This fifteen-foot high pedestrian bridge was submerged by storm Desmond, the old farmer tells me. One tooth, dog glued to his calf, he worked fifteen years on the railway to buy his farm, hated every minute, now he’s up at four, bed at ten, his own man, knows every inch, every animal, proud of the otters that are back, even of the ducks, allows no shooting on his land, hates the fishing for salmon, ‘jerking them about – they’re pregnant!’ For the first time, hasn’t seen a single dead salmon (they spawn and then die) this year.

In Tebay, a man carries an armful of mannequin body parts out of the church. ‘I’ll not ask.’ ‘Best not.’ ‘More inside?’ ‘Plenty’, as he stacks them in the van.

Meeting the hard rock of the Westmorland Supergroup (definitely the name of my next band) (Ordovician, 450 million years old) of the Lake District massif at Tebay, the river turns sharp south, along the fault line of the Lune Gorge.
Two bridges together: one of stone, abutments growing out of the rock, forces contained and transferred, curving up to meet like the tips of steeple fingers; one of concrete, verticals and horizontals, forces defied and neutralised by contraries.
River, Roman road, A685, West Coast railway, M6 crammed into the gorge, the congestion eased visually by the long relaxed flank of the Howgills to the east, relief to the mile-weary eyes of train and motorway passengers, eroded rock softened by velvet grass, shadows of passing clouds like a smoothing hand.

 After wide open, bare grass Lunesdale, the Gorge is a narrow linear woodland of variety and dappling shade, on either side and over a river carved into rock, ever changing along its length. Here a deep pool, transparent as amber – or beer – with a shadowy trout deep down. Here it ripples, rattles, dazzles over and between white stones, creating miniature rapids – I imagine miniature people in miniature boats running them. Here a long stretch of dark water, with long jagged submerged rocks like prehistoric crocodiles. Terns, heron, a mewing buzzard, wagtails. A sudden spark of emerald/sapphire flashes bullet-like upstream, a kingfisher. There are narrow stone bridges that cars creep across, wing mirrors pulled in. This one has two arches like stern eyebrows.IMG_5060

 

 

 

 

 

And then:IMG_5446

It is huge, and unexpected, the Waterside Viaduct, 570 feet long, 100 feet high, stepping across the valley, three arches on each side of the river built of alien red Penrith sandstone, linked by a metal central arch. Hard to believe that this was built to carry a minor line from Ingleton to Lowgill near Tebay. Such was the railway mania of the 1850s. I resolve to map all the lost lines, imagine them today as cycle paths.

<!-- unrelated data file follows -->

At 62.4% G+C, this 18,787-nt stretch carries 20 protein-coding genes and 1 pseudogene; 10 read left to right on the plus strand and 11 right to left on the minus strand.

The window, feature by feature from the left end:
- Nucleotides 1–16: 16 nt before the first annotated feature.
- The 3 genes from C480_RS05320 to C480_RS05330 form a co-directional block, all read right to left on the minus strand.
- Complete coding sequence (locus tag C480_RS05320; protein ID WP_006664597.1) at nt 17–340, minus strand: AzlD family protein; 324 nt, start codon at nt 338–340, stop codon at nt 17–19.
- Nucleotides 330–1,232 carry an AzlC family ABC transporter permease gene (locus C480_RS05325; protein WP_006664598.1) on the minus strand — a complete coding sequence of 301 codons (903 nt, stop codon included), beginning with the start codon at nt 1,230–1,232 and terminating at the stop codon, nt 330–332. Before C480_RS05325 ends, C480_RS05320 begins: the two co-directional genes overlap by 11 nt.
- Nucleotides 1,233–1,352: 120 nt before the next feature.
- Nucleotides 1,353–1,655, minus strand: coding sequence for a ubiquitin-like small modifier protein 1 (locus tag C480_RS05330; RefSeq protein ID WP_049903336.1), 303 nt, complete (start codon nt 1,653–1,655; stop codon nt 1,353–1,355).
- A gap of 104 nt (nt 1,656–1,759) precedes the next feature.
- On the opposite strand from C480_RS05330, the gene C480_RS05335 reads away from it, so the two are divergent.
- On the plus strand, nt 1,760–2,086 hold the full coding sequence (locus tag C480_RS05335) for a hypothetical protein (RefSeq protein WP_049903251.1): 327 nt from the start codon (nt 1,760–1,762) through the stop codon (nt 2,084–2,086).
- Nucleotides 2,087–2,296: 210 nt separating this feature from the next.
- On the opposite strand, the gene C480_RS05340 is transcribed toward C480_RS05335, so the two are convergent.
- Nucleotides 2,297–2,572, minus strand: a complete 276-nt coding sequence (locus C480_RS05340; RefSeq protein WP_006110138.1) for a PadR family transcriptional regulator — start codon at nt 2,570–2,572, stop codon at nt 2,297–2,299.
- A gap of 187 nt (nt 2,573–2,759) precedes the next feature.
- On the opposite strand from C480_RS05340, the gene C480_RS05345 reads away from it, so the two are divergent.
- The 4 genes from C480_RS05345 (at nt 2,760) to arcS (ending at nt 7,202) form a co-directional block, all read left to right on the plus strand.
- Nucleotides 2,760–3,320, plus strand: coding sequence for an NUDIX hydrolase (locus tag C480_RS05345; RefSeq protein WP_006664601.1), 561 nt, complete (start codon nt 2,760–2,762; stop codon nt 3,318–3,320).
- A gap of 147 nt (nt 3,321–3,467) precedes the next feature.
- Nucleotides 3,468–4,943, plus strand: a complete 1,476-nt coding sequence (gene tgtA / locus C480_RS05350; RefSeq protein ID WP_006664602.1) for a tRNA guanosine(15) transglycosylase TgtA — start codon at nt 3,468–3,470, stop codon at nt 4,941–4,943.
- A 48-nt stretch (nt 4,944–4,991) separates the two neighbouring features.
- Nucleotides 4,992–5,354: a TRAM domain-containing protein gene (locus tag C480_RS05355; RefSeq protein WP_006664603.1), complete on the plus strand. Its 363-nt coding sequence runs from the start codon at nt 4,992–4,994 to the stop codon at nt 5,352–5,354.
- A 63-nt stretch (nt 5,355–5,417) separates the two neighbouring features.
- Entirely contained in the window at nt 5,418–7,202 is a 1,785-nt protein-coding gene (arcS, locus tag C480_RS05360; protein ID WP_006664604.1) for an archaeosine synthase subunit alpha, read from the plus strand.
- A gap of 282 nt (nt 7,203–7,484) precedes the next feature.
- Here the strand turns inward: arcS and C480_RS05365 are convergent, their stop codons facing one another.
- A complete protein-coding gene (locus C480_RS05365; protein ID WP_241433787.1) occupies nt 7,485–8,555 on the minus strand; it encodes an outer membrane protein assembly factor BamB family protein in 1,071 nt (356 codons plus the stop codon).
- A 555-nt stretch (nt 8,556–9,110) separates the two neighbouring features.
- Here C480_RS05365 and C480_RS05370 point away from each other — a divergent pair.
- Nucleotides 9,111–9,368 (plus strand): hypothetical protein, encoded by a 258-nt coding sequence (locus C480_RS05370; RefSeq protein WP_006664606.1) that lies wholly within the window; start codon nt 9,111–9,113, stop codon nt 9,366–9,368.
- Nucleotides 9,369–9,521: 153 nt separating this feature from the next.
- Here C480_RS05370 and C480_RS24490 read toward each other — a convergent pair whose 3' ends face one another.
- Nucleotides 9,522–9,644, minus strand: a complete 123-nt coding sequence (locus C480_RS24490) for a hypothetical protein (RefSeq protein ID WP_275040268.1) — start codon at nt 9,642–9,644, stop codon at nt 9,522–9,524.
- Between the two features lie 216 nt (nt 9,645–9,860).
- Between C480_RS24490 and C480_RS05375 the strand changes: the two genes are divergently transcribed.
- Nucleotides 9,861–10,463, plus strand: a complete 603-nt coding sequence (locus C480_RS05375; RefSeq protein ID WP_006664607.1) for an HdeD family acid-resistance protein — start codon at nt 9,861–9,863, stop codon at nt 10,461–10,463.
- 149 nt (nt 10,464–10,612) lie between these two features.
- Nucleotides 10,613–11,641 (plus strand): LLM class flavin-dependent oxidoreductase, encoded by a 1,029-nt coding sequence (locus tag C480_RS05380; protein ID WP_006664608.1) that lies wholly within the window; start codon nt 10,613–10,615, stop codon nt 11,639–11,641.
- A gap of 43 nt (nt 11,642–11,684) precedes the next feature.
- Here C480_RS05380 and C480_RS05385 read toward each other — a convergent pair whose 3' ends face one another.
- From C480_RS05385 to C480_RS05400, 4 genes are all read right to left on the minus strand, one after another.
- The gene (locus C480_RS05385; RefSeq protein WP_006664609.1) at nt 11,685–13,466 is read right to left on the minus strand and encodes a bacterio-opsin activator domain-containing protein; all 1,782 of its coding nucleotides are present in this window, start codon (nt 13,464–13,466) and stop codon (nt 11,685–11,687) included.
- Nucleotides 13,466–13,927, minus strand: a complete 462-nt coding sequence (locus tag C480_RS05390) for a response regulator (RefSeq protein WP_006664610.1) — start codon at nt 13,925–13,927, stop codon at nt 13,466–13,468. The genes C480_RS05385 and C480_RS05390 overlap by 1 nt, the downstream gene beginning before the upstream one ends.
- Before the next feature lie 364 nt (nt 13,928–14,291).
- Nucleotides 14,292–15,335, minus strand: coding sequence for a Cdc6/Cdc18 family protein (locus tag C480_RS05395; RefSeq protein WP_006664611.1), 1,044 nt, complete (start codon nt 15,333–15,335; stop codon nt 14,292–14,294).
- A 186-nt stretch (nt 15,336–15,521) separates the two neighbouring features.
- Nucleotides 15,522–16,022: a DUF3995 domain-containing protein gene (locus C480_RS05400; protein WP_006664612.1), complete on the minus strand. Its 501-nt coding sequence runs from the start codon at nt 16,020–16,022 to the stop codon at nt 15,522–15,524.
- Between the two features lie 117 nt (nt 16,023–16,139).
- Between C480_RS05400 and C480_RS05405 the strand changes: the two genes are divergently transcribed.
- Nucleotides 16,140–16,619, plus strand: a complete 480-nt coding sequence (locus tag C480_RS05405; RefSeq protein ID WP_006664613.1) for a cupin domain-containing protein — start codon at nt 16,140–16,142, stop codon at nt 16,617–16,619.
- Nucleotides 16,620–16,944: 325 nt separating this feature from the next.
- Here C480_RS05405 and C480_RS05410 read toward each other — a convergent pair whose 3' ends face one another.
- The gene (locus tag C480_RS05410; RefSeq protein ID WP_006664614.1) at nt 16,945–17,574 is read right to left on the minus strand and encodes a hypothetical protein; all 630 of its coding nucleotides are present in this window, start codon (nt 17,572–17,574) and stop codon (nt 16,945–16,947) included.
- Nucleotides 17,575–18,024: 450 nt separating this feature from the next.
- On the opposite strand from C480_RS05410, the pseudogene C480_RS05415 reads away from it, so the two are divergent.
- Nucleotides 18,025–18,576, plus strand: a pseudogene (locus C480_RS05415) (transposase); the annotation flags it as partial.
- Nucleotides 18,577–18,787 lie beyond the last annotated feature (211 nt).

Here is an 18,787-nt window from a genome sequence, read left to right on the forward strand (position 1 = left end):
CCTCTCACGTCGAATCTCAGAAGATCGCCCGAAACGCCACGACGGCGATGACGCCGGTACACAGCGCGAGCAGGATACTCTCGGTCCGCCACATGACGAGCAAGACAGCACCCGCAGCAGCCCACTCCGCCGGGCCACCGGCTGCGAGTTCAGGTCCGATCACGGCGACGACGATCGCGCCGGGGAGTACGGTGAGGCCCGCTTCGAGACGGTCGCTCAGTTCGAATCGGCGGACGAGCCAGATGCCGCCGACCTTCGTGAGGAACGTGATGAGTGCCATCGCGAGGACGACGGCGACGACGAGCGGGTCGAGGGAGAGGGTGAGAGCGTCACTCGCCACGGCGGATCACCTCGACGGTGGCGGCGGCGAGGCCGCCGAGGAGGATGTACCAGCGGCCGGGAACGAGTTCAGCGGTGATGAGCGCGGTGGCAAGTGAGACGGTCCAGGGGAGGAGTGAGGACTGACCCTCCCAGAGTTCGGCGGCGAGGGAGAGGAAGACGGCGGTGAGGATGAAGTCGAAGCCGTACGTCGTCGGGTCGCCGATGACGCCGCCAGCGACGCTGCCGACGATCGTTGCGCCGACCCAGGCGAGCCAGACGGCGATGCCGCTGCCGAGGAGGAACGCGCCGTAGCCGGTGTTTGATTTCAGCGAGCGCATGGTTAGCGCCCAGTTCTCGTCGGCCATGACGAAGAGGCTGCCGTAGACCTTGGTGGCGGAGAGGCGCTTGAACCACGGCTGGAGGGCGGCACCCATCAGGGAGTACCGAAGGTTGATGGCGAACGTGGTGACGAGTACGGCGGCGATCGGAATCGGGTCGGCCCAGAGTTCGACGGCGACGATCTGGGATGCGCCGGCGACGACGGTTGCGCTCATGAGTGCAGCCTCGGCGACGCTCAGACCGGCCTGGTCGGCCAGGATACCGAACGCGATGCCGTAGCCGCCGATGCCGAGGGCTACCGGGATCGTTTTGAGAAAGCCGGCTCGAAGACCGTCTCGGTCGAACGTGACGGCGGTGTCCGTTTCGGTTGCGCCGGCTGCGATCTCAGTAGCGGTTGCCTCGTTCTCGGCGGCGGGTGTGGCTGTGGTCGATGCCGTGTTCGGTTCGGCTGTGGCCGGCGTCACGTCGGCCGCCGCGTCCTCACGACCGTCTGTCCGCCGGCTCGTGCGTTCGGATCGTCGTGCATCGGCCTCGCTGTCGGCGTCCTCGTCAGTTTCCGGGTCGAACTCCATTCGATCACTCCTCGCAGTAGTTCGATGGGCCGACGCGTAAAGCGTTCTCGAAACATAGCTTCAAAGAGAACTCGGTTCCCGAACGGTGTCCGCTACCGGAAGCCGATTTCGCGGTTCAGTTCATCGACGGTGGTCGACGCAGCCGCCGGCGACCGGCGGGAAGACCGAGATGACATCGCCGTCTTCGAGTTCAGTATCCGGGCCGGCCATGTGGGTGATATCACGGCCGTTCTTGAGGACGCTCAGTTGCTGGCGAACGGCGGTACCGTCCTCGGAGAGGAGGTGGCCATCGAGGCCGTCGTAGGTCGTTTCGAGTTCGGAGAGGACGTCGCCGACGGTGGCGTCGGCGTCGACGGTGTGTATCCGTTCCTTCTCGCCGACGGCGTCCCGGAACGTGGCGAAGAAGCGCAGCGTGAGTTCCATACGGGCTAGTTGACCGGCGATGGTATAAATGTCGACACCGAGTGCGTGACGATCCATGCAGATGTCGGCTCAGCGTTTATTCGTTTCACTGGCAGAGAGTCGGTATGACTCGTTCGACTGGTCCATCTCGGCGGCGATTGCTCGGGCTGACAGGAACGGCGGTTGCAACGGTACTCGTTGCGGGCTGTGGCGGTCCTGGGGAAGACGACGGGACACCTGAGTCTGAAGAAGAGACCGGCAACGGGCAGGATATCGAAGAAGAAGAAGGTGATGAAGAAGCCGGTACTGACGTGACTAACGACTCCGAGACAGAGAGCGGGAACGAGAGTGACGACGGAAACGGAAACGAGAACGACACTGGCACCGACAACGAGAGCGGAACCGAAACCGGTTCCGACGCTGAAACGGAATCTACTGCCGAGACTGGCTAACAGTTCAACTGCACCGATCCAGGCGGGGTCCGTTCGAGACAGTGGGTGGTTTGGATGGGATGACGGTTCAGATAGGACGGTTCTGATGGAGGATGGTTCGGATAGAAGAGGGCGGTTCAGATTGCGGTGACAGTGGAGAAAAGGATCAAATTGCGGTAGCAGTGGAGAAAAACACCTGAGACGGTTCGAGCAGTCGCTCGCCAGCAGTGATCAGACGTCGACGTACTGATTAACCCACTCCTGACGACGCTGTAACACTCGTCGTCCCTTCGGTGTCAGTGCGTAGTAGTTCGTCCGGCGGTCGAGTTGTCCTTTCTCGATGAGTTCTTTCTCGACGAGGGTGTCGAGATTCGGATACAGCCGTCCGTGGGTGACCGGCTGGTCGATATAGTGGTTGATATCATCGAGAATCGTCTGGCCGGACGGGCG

Now the valley opens out into Lonsdale. Enough for today.

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Letter from Lancaster 13

Swans on the River

I don’t know where they came from. I saw the last one arrive, descending with an easy parachute grace, its great wings cupping the air as its splayed feet touched the water, entered, so it landed with barely a splash, folded its wings, settled with the others, afloat. There are twelve, dazzling as light, delineated as if cut from tin, their long necks flexible as snakes. Feeding, always feeding, their hose necks deep in the flow, bodies still as white stones, legs and feet working invisibly to keep them still, white islands pointing upstream that the river cuts around like bridge piers. Always feeding, as if they are storing up for some grand endeavour. And always the sense that, along with their vivid presence here, they have a bigger life, somewhere else.

I saw a swan take off from this river sixty, seventy years ago. I’m not sure I’ve seen one take off since, but so clear is the memory that it might have happened a moment ago.

It was the root, that taking off, the metaphor at the heart of a song of my youth, a song of liberation and loss: the ‘fair and perfect’ swan, ‘a living curve of whiteness, and so effortlessly free – but held down by the legs that you can’t see. So she hisses out in anger when she feels herself endangered, when you come too close for comfort and she feels herself less free.’ The swan about to fly, ‘as she leans into the water, her wings are beating faster, her feet are pounding madly and she’s straining to be free … and awkwardness the only thing you see – but the beauty of a creature that’s not swimming now nor flying yet, but reaching for the vision she can be.’ The swan in the sky, ‘the air all around her, the earth far beneath, her wings in perfect motion and her head stretched to the sun – and you’re thinking to yourself, what has she done …?’ And never knowing if she did, that girl, reach her vision.

And it was the root, the pivot point, that taking off, analogue for a story of the journey to the mid-point of life, where there is the possibility of passing from the given life to the discovered life, told as the tale of a swan that put all its energy, focus and actions into learning to fly, in a world in which swans did not fly. Pounding across the water, ‘his feet were suddenly released from the gluey grip of the water and the wind swept under his wings and he was in the air. A door opened and he passed from a small dark room into a golden world of limitless possibility – before hitting the water with such a crash that the old swan had to drag him out. “You started to dream, didn’t you?” he smiled. “Your attention must never waiver. Flying is not a pleasure to be enjoyed but a condition that can, at first, only be maintained by absolute concentration. It is freedom: not freedom from, but freedom to do. It happens when you become responsible for yourself.”’